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Muscle Growth

Best Chest Workouts For Men

By Shannon Cole on Feb 14, 2024 9:00:00 AM
5 Minutes Reading Time


A well-developed chest is something most men strive for (what’s not to like?). Having a muscular chest can help men feel more confident, but this masculine look can be difficult for some guys to attain.

Pushing a weight away from your chest and bringing it back in doesn’t sound complex—and it really isn't—but it’s easy to miss out on small but important components of what makes a successful chest workout.

The best chest workouts for men include these components:

1. High Volume

Try getting a bigger chest with one chest workout a week, and let me know how that goes. To enhance certain musculature, there is actually a certain formula you should use. Volume is sets x reps x weight used; completing 3 sets of 8 reps benching 100 pounds, 3 times a week, comes out to a 7,200 weekly volume. 

(3 x 8 x 100=2,400 x 3=7,200)

The more often you lift, or the reps you accumulate per week, the greater your volume will be. This is a pretty effective, and easily adaptable method, if you want a bigger chest.

If you’re including chest exercises in only one workout during the week, you need to be doing more. For a beginner, I’d suggest starting with 2 chest days a week, while an intermediate to more advanced lifter can do 3 (maybe 4) chest workouts a week.

The more chest workouts you do, the shorter your training period will probably be. Sustaining 4 chest workouts a week is pretty challenging, so consider only doing this for 4 to 6 weeks to prevent fatigue and plateaus.

2. Tempo Manipulation

You lift and lift and lift, and yet your chest doesn’t seem to grow. The best chest workouts I see are ones where there is an emphasis on slowing down; this can be throughout the entire rep, during the concentric portion, or eccentric portion. There are plenty of ways to work it!

If you’re at the gym, you’ll typically see someone with a 2-1-2-1 tempo; they lift for about 2 beats, pause for one, lower for 2 beats, then pause for 1, before starting the next rep. There is nothing wrong with this, but experimenting with varying tempos can initiate a muscle activation response you haven’t seen (or felt!) in a while.

Next time you do a chest press exercise, try a 5-1-5-1 tempo, and it’ll be impossible not to notice a difference. Just make sure to lower the resistance in anticipation of this new stimulus.

3. Unilateral Exercises

I can bet that one of your arms can press more than the other; it doesn’t mean there is anything wrong, but it’s just very common to develop muscle imbalances (especially as we get older).

One way to combat this is to perform unilateral exercises into your chest routine. Not only are you disallowing one side to compensate over the other, but you’re also creating an added challenge you don’t get with bilateral exercises, and you get some great core activation as well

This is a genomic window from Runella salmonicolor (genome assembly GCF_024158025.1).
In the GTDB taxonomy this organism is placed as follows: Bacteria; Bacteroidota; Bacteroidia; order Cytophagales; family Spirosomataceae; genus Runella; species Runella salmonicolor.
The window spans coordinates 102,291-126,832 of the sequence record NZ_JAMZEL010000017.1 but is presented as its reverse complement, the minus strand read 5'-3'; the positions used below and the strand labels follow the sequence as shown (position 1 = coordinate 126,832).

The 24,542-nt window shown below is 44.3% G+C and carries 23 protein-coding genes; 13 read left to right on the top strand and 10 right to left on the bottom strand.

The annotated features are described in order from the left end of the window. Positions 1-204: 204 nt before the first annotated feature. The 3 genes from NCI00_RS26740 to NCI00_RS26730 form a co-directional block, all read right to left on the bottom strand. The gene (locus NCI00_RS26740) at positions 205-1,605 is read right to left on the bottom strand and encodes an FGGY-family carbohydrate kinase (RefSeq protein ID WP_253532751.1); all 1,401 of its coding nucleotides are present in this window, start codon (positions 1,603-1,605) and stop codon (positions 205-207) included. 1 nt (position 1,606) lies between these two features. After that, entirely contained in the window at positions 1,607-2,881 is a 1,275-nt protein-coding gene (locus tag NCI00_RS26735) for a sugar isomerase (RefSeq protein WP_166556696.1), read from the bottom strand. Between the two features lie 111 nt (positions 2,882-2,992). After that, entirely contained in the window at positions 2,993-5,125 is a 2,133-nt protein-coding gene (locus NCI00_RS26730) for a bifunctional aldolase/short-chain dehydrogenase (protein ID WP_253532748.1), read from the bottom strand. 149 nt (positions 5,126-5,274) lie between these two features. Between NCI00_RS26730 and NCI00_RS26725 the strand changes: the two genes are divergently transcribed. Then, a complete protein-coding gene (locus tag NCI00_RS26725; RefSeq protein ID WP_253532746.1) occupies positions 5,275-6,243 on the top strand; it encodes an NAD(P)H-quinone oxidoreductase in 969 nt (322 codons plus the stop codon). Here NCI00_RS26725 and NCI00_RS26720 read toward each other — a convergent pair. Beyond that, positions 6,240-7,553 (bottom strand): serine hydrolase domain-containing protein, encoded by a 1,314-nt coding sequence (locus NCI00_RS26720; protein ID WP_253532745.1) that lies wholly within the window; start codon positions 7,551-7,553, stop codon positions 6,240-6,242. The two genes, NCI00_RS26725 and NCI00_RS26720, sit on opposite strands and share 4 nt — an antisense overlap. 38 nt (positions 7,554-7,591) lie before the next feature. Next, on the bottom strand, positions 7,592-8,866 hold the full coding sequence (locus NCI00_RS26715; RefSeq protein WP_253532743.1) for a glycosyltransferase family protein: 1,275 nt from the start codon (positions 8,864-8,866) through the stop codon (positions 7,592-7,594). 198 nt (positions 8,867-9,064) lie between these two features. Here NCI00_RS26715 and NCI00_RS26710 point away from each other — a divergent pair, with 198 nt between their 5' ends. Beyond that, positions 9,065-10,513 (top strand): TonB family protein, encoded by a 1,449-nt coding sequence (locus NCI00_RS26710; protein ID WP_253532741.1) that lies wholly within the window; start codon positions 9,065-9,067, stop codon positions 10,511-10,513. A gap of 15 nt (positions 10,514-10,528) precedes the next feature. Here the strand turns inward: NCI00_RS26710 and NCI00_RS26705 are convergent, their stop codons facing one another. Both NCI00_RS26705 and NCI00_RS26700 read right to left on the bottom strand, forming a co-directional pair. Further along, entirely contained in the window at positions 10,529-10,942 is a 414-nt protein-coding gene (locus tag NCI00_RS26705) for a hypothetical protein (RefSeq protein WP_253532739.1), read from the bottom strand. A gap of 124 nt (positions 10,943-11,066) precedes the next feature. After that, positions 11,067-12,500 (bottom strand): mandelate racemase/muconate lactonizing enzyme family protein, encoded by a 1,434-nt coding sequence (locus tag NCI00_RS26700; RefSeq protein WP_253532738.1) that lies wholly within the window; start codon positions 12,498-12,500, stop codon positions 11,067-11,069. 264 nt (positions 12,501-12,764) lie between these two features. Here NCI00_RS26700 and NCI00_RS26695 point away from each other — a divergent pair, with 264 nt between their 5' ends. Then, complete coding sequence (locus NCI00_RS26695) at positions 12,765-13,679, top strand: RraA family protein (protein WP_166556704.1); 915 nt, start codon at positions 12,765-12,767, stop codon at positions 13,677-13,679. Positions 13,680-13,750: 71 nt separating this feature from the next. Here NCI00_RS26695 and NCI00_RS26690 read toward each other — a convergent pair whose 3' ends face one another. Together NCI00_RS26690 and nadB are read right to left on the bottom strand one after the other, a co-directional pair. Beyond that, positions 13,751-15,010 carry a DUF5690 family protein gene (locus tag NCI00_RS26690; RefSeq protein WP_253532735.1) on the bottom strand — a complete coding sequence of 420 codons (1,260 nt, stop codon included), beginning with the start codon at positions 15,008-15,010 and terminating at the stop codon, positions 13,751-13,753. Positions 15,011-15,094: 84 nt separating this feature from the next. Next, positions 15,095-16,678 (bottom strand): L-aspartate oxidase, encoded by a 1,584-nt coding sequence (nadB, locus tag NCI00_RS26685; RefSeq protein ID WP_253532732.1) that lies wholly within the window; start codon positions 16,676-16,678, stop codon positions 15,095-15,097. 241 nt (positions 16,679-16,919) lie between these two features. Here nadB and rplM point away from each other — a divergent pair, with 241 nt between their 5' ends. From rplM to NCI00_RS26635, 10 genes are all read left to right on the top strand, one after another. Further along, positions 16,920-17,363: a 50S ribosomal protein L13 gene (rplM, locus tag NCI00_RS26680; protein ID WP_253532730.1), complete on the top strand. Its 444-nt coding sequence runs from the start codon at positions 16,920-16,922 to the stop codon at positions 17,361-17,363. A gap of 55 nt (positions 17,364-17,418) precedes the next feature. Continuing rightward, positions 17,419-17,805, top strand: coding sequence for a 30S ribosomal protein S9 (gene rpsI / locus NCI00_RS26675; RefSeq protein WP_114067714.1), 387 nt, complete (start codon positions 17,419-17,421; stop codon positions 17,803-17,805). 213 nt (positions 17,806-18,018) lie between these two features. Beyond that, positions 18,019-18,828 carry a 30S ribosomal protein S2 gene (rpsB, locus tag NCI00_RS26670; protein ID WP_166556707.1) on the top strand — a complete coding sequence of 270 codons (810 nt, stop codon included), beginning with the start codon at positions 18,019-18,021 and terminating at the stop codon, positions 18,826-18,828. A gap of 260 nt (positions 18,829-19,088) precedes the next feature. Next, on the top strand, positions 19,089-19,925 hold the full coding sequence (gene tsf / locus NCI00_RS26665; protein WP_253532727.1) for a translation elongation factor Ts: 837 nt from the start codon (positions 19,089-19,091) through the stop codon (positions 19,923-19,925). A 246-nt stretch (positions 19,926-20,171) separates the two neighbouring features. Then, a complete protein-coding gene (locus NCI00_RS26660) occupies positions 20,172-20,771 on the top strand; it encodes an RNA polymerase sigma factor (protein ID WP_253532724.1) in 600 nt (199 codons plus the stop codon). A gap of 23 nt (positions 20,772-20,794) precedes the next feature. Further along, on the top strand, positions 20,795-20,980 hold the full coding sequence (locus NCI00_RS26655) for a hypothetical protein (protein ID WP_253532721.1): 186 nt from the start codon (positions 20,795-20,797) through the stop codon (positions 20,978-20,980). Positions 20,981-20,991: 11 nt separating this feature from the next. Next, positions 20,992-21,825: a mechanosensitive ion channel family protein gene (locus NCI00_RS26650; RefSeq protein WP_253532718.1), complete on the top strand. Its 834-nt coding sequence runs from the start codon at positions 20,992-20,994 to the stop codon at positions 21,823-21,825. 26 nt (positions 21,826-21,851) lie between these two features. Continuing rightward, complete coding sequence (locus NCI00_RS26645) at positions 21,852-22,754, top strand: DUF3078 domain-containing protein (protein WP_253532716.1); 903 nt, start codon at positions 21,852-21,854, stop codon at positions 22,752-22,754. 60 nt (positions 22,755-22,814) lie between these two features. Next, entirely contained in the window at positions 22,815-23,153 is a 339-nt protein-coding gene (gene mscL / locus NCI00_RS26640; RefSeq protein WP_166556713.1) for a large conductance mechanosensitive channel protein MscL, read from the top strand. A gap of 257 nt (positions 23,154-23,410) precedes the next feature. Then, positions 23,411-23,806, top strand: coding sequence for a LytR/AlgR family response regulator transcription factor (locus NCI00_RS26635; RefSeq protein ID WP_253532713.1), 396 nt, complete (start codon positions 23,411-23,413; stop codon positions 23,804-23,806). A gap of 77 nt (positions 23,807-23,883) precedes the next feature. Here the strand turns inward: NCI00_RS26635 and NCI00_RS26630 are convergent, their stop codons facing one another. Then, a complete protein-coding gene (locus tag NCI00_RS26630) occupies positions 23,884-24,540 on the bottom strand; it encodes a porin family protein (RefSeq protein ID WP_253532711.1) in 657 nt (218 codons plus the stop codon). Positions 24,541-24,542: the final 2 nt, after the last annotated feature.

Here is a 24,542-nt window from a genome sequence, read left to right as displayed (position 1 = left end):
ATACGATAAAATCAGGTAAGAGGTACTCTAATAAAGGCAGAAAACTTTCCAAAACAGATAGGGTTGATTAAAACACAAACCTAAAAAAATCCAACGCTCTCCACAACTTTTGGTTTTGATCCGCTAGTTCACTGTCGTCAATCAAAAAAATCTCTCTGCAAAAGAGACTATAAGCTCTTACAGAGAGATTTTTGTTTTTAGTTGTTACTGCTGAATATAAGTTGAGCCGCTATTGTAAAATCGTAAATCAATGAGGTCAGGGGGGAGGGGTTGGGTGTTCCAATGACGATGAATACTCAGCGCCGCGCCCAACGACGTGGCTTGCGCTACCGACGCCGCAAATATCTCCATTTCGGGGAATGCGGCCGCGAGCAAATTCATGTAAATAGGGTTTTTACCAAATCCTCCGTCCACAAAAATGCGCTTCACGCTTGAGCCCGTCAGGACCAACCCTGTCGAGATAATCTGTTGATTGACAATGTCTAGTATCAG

4. Different Lifting Angles

To achieve a well-rounded and developed chest, you’ve got to include flat, incline, and decline variations of the chest press in your routine; it’s important to target different areas of the chest, which can be achieved with the 3 variations just mentioned.

If you’re constantly sticking with flat versions of the chest press, you’ll probably struggle a bit with the incline and decline exercises. As you may know, challenging a muscle in a way that hasn’t been regularly exercised before will create a stimulus that your muscle will respond to, so you probably won’t be able to lift as much weight.

You don’t need to perform every chest exercise at a decline or incline, but adding these versions can enhance your chest workouts.

If you’re struggling to get a chest program going for yourself, I’d suggest giving MAPS Chest Mod a shot for workouts that will test you and give you results.How to Build a Great Chest 

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Shannon Cole

Shannon Cole is an ISSA certified personal trainer and lives in the Dallas area. She is a certified nutrition coach through NASM and NCI, and is currently pursuing her M.S. in Sports Science and Rehabilitation. After obtaining her B.A. in Journalism and Mass Communication she eventually gravitated to personal training, and hasn't turned back since. Her passion for athletics and fitness initially stemmed from her high school years playing golf, and her love for the sport still hasn't faded; her career goal is to obtain her Titleist Performance Institute (TPI) certification and develop strength and conditioning programs for golfers. You can usually find her working out in her garage gym, or training for the next Spartan Race with her husband.

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